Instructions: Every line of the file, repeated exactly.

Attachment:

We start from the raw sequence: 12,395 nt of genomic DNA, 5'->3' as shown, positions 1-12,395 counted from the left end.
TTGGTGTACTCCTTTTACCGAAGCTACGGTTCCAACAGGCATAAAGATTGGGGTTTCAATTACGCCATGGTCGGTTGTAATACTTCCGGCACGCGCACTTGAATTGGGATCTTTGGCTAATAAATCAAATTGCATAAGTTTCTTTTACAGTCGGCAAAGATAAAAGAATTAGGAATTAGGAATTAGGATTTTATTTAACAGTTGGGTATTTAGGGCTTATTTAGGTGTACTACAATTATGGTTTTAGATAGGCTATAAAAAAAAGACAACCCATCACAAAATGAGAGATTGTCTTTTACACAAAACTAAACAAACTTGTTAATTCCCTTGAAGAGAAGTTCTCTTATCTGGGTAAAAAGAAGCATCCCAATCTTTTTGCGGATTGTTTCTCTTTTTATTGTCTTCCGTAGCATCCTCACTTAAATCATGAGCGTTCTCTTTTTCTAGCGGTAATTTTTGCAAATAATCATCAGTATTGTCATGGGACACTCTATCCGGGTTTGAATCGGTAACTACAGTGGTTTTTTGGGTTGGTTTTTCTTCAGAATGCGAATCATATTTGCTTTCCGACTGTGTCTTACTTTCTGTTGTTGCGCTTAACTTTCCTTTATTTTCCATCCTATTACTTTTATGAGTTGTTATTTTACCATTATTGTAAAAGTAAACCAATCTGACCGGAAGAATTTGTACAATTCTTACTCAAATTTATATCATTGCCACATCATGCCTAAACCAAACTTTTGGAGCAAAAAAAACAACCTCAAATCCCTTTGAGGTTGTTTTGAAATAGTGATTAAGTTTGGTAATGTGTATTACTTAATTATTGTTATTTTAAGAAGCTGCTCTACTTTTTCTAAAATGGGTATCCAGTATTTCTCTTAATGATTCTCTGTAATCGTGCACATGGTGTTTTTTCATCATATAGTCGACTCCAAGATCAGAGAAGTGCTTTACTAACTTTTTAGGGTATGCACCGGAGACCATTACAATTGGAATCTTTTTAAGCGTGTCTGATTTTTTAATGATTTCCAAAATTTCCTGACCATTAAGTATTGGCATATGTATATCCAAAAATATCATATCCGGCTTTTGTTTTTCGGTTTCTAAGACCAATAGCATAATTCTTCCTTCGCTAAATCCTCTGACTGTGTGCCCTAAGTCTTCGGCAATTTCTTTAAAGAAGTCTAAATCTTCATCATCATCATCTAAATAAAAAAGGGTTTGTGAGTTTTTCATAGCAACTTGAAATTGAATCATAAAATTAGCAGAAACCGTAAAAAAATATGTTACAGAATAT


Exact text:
We start from the raw sequence: 12,395 nt of genomic DNA, 5'->3' as shown, positions 1-12,395 counted from the left end.
TTGGTGTACTCCTTTTACCGAAGCTACGGTTCCAACAGGCATAAAGATTGGGGTTTCAATTACGCCATGGTCGGTTGTAATACTTCCGGCACGCGCACTTGAATTGGGATCTTTGGCTAATAAATCAAATTGCATAAGTTTCTTTTACAGTCGGCAAAGATAAAAGAATTAGGAATTAGGAATTAGGATTTTATTTAACAGTTGGGTATTTAGGGCTTATTTAGGTGTACTACAATTATGGTTTTAGATAGGCTATAAAAAAAAGACAACCCATCACAAAATGAGAGATTGTCTTTTACACAAAACTAAACAAACTTGTTAATTCCCTTGAAGAGAAGTTCTCTTATCTGGGTAAAAAGAAGCATCCCAATCTTTTTGCGGATTGTTTCTCTTTTTATTGTCTTCCGTAGCATCCTCACTTAAATCATGAGCGTTCTCTTTTTCTAGCGGTAATTTTTGCAAATAATCATCAGTATTGTCATGGGACACTCTATCCGGGTTTGAATCGGTAACTACAGTGGTTTTTTGGGTTGGTTTTTCTTCAGAATGCGAATCATATTTGCTTTCCGACTGTGTCTTACTTTCTGTTGTTGCGCTTAACTTTCCTTTATTTTCCATCCTATTACTTTTATGAGTTGTTATTTTACCATTATTGTAAAAGTAAACCAATCTGACCGGAAGAATTTGTACAATTCTTACTCAAATTTATATCATTGCCACATCATGCCTAAACCAAACTTTTGGAGCAAAAAAAACAACCTCAAATCCCTTTGAGGTTGTTTTGAAATAGTGATTAAGTTTGGTAATGTGTATTACTTAATTATTGTTATTTTAAGAAGCTGCTCTACTTTTTCTAAAATGGGTATCCAGTATTTCTCTTAATGATTCTCTGTAATCGTGCACATGGTGTTTTTTCATCATATAGTCGACTCCAAGATCAGAGAAGTGCTTTACTAACTTTTTAGGGTATGCACCGGAGACCATTACAATTGGAATCTTTTTAAGCGTGTCTGATTTTTTAATGATTTCCAAAATTTCCTGACCATTAAGTATTGGCATATGTATATCCAAAAATATCATATCCGGCTTTTGTTTTTCGGTTTCTAAGACCAATAGCATAATTCTTCCTTCGCTAAATCCTCTGACTGTGTGCCCTAAGTCTTCGGCAATTTCTTTAAAGAAGTCTAAATCTTCATCATCATCATCTAAATAAAAAAGGGTTTGTGAGTTTTTCATAGCAACTTGAAATTGAATCATAAAATTAGCAGAAACCGTAAAAAAATATGTTACAGAATAT